(Cover picture courtesy of Dahl’s Doll.)
Xanth was the enchanted land where magic ruled—where every citizen had a special spell only he could cast. It was a land of centaurs and dragons and basilisks.
For Bink of North Village, however, Xanth was no fairy tale. He alone had no magic. And unless he got some—and got some fast—he would be exiled. Forever. But the Good Magician Humfrey was convinced that Bink did indeed have magic. In fact, both Beauregard the genie and the magic wall chart insisted that Bink had magic. Magic as powerful as any possessed by the King or by Good Magician Humfrey—or even by the Evil Magician Trent.
Be that as it may, no one could fathom the nature of Bink’s very special magic. Bink was in despair. This was even worse than having no magic at all…and he would still be exiled!
Thus begins Piers Anthony’s enthralling Xanth series.
Warning: this book contains mature content and more sexism than you’re probably used to reading, even for high fantasy.
I was pretty skeptical when I picked up A Spell for Chameleon for the first time. I remember that I picked it up sometime in the fifth grade when I needed a book to kill time as I had finished all of my work in class. Even though we technically weren’t supposed to, it was so good that I took it home and finished it that evening, enjoying every minute of it.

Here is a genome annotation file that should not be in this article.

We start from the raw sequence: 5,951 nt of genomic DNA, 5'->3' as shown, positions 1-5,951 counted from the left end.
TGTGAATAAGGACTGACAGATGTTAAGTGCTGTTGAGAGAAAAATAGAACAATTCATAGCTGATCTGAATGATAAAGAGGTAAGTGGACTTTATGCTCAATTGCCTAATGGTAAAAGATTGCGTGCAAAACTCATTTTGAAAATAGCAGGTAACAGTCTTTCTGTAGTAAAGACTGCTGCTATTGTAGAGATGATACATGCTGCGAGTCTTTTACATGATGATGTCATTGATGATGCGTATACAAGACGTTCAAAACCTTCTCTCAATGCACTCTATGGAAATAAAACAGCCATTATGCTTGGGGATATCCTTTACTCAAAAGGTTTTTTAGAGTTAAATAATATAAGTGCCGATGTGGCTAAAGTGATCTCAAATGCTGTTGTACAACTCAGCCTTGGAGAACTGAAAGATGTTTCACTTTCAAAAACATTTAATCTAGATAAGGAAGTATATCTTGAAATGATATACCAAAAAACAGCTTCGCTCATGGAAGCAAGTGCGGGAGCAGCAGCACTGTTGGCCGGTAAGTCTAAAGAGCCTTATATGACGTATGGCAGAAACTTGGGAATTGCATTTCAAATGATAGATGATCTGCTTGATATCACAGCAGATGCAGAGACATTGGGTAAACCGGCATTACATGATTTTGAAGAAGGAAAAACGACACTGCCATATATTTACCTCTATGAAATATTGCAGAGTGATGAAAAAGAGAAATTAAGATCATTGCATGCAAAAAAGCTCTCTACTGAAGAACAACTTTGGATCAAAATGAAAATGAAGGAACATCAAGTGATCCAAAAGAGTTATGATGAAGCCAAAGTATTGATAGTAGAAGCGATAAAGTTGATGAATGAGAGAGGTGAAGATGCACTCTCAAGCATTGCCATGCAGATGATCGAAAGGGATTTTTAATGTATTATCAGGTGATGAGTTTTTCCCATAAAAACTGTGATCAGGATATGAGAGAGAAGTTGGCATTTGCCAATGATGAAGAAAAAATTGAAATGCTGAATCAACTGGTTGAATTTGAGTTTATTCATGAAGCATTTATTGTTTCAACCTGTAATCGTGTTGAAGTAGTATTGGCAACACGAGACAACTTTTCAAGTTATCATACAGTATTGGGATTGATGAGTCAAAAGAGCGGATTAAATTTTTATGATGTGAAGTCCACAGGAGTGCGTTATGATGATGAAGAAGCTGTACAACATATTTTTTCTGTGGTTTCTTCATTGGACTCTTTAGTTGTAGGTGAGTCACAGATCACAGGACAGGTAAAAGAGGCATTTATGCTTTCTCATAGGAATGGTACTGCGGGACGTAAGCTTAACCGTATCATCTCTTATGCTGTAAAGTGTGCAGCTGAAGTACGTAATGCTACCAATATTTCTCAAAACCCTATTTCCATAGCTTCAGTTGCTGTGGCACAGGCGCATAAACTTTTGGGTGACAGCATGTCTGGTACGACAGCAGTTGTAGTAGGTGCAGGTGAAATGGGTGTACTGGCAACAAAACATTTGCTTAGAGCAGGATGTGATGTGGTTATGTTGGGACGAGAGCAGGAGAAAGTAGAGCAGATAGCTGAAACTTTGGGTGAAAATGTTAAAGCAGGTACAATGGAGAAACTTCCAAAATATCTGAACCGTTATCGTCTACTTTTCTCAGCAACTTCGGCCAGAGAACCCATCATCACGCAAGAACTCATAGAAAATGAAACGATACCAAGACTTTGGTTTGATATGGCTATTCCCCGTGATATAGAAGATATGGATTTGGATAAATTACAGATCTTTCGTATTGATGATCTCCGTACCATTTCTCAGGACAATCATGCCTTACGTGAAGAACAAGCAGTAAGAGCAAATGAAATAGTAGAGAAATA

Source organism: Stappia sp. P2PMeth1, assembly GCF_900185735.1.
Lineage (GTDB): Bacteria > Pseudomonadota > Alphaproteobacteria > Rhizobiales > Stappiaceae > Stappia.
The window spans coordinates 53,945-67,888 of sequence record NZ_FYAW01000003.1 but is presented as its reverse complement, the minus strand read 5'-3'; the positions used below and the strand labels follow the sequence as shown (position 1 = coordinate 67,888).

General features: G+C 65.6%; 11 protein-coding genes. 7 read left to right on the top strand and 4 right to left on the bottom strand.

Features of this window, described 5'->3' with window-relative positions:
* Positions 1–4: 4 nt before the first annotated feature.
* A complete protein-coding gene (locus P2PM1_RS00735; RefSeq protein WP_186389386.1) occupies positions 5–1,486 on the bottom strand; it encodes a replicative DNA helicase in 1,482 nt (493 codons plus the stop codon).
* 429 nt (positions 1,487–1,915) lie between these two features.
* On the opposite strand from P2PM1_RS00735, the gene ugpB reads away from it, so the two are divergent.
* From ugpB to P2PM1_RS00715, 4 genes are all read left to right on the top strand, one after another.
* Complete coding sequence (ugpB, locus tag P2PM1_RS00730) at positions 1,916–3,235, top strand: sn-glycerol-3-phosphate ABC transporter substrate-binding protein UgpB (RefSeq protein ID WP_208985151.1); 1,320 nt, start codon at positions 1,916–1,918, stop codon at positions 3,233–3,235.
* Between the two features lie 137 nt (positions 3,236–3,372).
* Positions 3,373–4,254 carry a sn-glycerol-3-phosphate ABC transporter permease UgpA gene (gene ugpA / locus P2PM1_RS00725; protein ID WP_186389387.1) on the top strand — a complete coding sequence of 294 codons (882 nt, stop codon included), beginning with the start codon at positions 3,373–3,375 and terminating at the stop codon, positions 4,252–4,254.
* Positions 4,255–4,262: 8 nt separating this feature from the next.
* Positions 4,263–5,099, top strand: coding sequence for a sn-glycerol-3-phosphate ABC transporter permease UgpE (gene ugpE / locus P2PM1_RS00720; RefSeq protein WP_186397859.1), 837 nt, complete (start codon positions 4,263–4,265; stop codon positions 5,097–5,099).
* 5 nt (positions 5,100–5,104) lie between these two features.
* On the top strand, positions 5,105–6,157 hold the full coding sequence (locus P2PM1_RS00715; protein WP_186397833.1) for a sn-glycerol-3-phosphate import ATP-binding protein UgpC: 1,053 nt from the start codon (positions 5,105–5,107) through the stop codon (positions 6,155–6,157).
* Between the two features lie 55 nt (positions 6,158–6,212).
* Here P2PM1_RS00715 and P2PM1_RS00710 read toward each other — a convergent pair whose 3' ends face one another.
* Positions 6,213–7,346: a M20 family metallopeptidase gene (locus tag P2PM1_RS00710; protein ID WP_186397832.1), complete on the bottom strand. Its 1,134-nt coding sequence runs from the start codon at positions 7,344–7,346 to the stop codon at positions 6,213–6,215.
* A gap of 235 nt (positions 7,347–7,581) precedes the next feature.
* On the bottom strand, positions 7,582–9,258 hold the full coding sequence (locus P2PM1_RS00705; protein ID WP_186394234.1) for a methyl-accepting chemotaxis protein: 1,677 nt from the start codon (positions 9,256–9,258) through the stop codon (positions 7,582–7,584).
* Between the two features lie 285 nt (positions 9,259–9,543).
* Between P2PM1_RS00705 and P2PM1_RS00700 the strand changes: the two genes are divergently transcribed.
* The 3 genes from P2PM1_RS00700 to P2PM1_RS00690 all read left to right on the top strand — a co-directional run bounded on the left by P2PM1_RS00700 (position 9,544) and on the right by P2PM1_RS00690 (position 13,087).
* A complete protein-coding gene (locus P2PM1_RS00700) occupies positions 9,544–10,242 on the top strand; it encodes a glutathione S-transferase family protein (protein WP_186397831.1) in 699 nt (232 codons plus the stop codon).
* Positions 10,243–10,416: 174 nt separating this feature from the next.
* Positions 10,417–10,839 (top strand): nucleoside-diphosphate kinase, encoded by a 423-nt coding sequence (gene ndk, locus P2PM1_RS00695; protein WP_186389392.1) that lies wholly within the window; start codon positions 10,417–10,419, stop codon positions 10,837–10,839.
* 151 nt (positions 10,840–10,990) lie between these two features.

Having read a lot more fantasy since then, A Spell for Chameleon isn’t as good as I thought it was, but that doesn’t mean it’s a bad book. In fact, it’s a very good book that even puts a few new spins on high fantasy. The mystery of Bink’s power was very hard to guess, but in hindsight I suppose there were hints throughout the novel, albeit very subtle ones. Some writers can’t pull off mysteries like this, but Piers Anthony is definitely not one of them.
The world of Xanth itself is very well thought out and although it strays into the realm of cliché fairly often, you have to take into account when this was written: 1977. In 1977, the high fantasy genre wasn’t nearly as homogenous as it is now, so Piers Anthony did have some innovations in his genre. What I liked the most about the world was the Shield; it explained how Xanth was completely cut off from Mundanes and how it kept its special magical properties.
While the world-building is good (but not excellent), the characters were…less than impressive. Bink was three dimensional enough to be believable, as was Trent, but the secondary characters were lacking. The women in the novel (Bianca, Fanchon, Dee, Sabrina) were one dimensional and were basically stereotypes: the mother figure, the ugly genius, the average girl, the manipulative beautiful girl, etc. So if you’re looking for strong female characters or are easily offended, A Spell for Chameleon is not for you.
I give this book 3/5 stars.